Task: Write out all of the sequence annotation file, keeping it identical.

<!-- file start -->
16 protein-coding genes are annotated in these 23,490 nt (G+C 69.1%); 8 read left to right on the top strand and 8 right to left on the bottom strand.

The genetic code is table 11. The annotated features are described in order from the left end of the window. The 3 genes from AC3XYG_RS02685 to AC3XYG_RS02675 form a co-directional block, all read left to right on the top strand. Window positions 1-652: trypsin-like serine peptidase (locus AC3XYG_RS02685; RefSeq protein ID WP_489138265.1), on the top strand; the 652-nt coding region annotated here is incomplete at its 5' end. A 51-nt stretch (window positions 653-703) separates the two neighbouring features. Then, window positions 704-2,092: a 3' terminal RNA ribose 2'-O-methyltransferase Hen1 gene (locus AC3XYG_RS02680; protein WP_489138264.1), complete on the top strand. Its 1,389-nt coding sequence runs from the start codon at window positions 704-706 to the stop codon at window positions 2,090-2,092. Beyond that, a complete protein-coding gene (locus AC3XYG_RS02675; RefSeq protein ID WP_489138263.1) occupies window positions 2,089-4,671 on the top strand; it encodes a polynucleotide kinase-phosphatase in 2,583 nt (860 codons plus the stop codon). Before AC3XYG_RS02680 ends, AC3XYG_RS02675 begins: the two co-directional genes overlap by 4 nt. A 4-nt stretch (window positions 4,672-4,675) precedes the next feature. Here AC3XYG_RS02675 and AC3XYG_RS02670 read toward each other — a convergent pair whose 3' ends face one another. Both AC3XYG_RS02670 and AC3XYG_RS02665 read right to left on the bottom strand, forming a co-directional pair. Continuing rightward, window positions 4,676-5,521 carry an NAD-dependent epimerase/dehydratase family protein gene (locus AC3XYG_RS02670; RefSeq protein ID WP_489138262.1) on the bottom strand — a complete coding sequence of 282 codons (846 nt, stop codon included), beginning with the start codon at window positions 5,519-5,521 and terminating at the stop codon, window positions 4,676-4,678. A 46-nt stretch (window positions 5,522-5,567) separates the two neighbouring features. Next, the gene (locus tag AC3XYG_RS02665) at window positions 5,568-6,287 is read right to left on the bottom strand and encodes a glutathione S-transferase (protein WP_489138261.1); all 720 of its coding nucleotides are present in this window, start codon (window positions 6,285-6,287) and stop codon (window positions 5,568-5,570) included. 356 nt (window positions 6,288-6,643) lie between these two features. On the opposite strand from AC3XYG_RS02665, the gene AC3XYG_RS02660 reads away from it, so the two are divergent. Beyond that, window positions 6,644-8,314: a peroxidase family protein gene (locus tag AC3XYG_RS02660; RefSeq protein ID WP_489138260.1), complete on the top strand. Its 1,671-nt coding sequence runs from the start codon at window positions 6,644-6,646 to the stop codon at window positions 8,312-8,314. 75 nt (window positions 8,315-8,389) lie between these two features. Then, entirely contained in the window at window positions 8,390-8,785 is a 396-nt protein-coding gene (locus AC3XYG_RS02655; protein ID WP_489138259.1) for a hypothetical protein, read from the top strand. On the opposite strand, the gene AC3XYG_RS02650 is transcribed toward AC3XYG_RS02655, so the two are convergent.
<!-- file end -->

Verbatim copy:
16 protein-coding genes are annotated in these 23,490 nt (G+C 69.1%); 8 read left to right on the top strand and 8 right to left on the bottom strand.

The genetic code is table 11. The annotated features are described in order from the left end of the window. The 3 genes from AC3XYG_RS02685 to AC3XYG_RS02675 form a co-directional block, all read left to right on the top strand. Window positions 1-652: trypsin-like serine peptidase (locus AC3XYG_RS02685; RefSeq protein ID WP_489138265.1), on the top strand; the 652-nt coding region annotated here is incomplete at its 5' end. A 51-nt stretch (window positions 653-703) separates the two neighbouring features. Then, window positions 704-2,092: a 3' terminal RNA ribose 2'-O-methyltransferase Hen1 gene (locus AC3XYG_RS02680; protein WP_489138264.1), complete on the top strand. Its 1,389-nt coding sequence runs from the start codon at window positions 704-706 to the stop codon at window positions 2,090-2,092. Beyond that, a complete protein-coding gene (locus AC3XYG_RS02675; RefSeq protein ID WP_489138263.1) occupies window positions 2,089-4,671 on the top strand; it encodes a polynucleotide kinase-phosphatase in 2,583 nt (860 codons plus the stop codon). Before AC3XYG_RS02680 ends, AC3XYG_RS02675 begins: the two co-directional genes overlap by 4 nt. A 4-nt stretch (window positions 4,672-4,675) precedes the next feature. Here AC3XYG_RS02675 and AC3XYG_RS02670 read toward each other — a convergent pair whose 3' ends face one another. Both AC3XYG_RS02670 and AC3XYG_RS02665 read right to left on the bottom strand, forming a co-directional pair. Continuing rightward, window positions 4,676-5,521 carry an NAD-dependent epimerase/dehydratase family protein gene (locus AC3XYG_RS02670; RefSeq protein ID WP_489138262.1) on the bottom strand — a complete coding sequence of 282 codons (846 nt, stop codon included), beginning with the start codon at window positions 5,519-5,521 and terminating at the stop codon, window positions 4,676-4,678. A 46-nt stretch (window positions 5,522-5,567) separates the two neighbouring features. Next, the gene (locus tag AC3XYG_RS02665) at window positions 5,568-6,287 is read right to left on the bottom strand and encodes a glutathione S-transferase (protein WP_489138261.1); all 720 of its coding nucleotides are present in this window, start codon (window positions 6,285-6,287) and stop codon (window positions 5,568-5,570) included. 356 nt (window positions 6,288-6,643) lie between these two features. On the opposite strand from AC3XYG_RS02665, the gene AC3XYG_RS02660 reads away from it, so the two are divergent. Beyond that, window positions 6,644-8,314: a peroxidase family protein gene (locus tag AC3XYG_RS02660; RefSeq protein ID WP_489138260.1), complete on the top strand. Its 1,671-nt coding sequence runs from the start codon at window positions 6,644-6,646 to the stop codon at window positions 8,312-8,314. 75 nt (window positions 8,315-8,389) lie between these two features. Then, entirely contained in the window at window positions 8,390-8,785 is a 396-nt protein-coding gene (locus AC3XYG_RS02655; protein ID WP_489138259.1) for a hypothetical protein, read from the top strand. On the opposite strand, the gene AC3XYG_RS02650 is transcribed toward AC3XYG_RS02655, so the two are convergent.